In the end, though, the proposal died in Congress, since John Boehner, Speaker at that time, did not bring up the Senate bill to a vote. Obama tried to make up for that failure by using his presidential powers. His DACA executive order (Deferred Action on Childhood Arrivals) allowed "dreamers" to obtain temporary legal residence. Trump, however, revoked the executive order, which is currently being examined by the judiciary to determine its legality.

Elizabeth Warren, senator from Massachusetts, and Julian Castro, former mayor of San Antonio, both candidates for the nomination, distanced themselves from Biden, placing themselves to his left.

In fact, Warren, currently number two in the polls after Biden, has recognized the value of Castro's extensive immigration plan by adopting its main points. Both favor the decriminalization of unauthorized entry into the United States, converting it to a "misdemeanor", a minor crime punishable only with deportation.

The current law instead makes it a crime with the detention of adults and the inevitable separation of children from their families. This has been one of the most inhumane aspects of Trump's zero tolerance policy, as the images of innocent children in cages remain etched in our minds. Warren and Castro see the economic crisis and violence in Central America as the main cause that pushes migrants to a long and dangerous journey as they seek asylum in the United States.

Castro and Warren would reactivate DACA, expanding it to include all young people who had come to America before the age of eighteen, instead of sixteen as Obama had originally established.

Authorized immigration would also be reformed by increasing immediately the number of refugees to 125,000 and in three years to 175,000. It should be remembered that Trump has reduced these permits to 30 thousand. Warren and Castro would also eliminate the program established by Trump to force asylum seekers to stay in Mexico while their requests for asylum are being processed.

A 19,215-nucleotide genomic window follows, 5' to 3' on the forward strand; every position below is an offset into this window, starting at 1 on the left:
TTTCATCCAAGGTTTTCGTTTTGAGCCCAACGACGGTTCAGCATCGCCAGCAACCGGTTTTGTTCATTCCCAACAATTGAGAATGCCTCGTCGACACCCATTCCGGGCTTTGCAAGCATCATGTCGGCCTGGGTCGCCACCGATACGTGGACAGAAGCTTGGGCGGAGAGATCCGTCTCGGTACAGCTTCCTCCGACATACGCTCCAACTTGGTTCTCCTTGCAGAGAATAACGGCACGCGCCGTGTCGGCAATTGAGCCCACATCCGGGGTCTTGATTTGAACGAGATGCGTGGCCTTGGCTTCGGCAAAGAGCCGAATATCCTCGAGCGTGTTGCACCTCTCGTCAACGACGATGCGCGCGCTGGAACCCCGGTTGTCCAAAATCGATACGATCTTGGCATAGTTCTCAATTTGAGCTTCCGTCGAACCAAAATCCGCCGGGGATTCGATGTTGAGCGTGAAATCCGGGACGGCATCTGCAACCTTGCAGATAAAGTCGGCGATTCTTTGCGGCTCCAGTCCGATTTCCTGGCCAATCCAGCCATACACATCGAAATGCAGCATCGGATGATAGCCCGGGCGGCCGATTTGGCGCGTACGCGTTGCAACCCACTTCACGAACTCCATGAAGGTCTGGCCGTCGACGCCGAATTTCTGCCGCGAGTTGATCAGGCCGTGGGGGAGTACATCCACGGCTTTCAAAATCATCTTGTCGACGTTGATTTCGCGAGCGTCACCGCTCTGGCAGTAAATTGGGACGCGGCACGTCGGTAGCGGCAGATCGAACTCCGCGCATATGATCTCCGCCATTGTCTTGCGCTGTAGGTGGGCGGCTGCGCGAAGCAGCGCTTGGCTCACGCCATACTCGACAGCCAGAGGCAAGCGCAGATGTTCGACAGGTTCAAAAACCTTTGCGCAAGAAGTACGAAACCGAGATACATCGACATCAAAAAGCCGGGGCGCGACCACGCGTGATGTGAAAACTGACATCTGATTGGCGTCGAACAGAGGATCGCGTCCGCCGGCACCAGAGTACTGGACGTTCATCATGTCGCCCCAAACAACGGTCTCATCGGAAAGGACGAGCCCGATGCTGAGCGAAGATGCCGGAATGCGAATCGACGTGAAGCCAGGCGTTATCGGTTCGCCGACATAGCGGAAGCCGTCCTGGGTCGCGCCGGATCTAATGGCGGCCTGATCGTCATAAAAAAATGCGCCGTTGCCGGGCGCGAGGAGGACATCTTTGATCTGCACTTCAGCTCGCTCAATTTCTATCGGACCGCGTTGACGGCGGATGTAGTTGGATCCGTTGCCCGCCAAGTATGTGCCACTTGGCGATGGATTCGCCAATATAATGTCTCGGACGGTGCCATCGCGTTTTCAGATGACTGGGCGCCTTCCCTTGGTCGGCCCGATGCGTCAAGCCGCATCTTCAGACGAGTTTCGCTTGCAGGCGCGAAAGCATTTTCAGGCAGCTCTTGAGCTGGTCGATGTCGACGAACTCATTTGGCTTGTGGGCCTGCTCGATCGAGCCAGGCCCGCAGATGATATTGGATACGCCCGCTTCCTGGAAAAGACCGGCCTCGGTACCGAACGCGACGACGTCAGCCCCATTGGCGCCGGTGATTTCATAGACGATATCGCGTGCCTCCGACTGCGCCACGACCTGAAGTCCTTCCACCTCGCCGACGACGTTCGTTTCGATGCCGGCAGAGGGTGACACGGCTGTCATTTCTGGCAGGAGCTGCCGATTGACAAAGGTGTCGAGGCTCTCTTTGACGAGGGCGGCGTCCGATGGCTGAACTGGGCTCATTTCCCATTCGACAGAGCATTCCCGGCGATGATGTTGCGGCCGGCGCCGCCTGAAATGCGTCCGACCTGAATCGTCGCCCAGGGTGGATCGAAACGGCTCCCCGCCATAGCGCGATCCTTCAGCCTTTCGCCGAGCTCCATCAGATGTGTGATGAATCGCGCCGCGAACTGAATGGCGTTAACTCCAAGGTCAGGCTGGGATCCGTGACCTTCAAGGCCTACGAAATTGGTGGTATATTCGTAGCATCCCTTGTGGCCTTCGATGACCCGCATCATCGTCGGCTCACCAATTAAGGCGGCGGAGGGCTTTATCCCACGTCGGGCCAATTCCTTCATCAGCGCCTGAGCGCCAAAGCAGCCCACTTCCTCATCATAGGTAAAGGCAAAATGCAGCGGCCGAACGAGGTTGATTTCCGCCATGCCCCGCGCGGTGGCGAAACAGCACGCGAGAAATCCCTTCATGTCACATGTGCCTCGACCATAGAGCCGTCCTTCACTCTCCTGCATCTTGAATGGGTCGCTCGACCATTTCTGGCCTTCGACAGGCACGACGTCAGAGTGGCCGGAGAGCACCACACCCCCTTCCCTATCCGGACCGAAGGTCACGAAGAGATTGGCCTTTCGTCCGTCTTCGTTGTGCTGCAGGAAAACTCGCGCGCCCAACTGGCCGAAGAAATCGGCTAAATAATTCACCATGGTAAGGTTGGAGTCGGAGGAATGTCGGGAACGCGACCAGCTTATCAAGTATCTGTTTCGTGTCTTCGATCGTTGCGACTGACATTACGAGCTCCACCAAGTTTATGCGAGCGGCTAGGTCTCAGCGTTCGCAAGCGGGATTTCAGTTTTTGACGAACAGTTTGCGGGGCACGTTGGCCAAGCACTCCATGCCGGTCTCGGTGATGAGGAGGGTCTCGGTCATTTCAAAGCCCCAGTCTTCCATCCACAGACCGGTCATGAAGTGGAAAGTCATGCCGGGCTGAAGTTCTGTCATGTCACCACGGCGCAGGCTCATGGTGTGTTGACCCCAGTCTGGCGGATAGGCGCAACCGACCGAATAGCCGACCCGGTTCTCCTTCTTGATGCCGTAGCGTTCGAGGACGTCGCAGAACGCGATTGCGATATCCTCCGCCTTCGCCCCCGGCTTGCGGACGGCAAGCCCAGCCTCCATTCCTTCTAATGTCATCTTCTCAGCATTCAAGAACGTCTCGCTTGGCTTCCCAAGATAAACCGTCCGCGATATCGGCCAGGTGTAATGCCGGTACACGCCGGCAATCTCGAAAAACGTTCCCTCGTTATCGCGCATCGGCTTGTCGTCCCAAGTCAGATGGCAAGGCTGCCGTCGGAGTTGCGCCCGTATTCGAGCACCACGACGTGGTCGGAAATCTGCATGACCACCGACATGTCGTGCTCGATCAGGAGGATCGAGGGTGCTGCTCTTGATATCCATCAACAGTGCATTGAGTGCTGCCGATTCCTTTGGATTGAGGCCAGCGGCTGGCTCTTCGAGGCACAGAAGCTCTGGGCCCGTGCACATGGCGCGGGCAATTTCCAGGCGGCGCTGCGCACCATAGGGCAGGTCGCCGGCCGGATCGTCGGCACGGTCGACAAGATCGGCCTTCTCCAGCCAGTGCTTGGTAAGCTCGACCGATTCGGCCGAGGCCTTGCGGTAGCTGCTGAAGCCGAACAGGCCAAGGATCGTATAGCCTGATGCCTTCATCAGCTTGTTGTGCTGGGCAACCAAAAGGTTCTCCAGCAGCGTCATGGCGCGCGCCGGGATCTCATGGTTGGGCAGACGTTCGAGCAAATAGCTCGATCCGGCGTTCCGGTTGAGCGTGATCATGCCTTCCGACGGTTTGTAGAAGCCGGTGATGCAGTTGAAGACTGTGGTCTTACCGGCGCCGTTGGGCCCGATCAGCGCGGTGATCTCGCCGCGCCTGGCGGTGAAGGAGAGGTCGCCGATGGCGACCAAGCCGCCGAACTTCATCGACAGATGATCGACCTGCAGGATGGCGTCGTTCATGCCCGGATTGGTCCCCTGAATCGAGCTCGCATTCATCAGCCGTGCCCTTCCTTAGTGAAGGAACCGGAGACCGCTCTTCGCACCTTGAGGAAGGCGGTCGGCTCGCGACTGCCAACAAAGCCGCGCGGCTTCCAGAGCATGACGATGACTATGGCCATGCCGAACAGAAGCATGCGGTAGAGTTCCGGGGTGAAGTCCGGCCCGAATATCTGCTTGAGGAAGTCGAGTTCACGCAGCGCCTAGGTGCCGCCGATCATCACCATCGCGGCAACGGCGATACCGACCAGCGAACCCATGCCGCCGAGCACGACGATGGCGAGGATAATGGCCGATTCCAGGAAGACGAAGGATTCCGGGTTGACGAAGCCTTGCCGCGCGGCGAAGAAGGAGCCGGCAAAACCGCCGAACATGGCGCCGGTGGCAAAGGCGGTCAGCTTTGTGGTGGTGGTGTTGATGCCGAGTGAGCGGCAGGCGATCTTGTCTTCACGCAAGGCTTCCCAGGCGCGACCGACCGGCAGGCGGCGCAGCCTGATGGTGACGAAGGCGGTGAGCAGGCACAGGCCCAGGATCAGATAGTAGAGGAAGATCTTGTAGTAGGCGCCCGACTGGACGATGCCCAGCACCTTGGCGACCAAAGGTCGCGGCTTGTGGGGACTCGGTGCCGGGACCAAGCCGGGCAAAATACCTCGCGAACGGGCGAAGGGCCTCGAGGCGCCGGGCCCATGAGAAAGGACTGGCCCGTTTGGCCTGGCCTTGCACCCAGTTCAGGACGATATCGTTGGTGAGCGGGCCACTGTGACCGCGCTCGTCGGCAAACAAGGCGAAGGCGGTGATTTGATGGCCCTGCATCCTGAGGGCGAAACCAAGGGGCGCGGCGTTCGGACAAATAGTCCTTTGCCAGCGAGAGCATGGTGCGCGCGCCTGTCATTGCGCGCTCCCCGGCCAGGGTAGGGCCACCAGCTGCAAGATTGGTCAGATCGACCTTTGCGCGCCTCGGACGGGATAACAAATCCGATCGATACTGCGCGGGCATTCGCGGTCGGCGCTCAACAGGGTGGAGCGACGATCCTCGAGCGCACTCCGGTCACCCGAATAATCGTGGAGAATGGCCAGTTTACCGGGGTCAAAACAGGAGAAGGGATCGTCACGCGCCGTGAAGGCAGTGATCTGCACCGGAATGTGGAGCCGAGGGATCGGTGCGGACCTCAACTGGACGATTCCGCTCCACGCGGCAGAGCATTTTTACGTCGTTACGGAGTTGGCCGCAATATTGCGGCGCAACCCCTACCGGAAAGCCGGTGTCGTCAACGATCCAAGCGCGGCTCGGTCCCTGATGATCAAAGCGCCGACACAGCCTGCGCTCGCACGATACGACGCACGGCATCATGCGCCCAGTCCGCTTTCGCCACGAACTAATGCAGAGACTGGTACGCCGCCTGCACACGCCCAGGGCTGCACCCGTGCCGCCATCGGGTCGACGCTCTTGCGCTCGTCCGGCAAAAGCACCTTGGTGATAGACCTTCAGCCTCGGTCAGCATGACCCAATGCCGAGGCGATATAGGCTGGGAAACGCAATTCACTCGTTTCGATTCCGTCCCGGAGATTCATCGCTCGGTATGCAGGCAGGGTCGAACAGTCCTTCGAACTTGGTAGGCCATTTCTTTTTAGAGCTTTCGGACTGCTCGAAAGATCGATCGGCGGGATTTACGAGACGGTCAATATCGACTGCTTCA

The current exorbitant fees for obtaining green cards would also be reduced. Another fundamental point would be to make significant investments in Central America. This would create a political and economic climate to discourage emigration from those countries which are due to poverty but especially to the prevailing violence.

Which immigration plan will be submitted by the Democratic Party to voters will obviously be determined by the outcome in the primaries. Biden, already looks beyond the primaries, focusing on the general election. Warren, whose polls are on the rise, placing her as Biden's likely direct opponent, seems to be thinking of the primaries at the moment. She is right. The growing Latino vote, especially in Nevada, California and Texas, which will hold some of the early primaries, could be decisive. But even in the general election the Latino vote in several swing states could prove vital to deny Trump's reelection.

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Other Articles by Domenico Maceri
    Julián Castro's Monolingualism: a ...
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    John Kelly's Fails English and History
    Trump's Tiny Heart and DACA's Repeal

Domenico Maceri, Ph.D., UC Santa Barbara, teaches foreign languages at Allan Hancock College in Santa Maria, CA. His articles have appeared in many newspapers including Los Angeles Times, Washington Times, Japan Times, and The Seoul Times. Some of his stories won awards from the National Association of Hispanic Publications.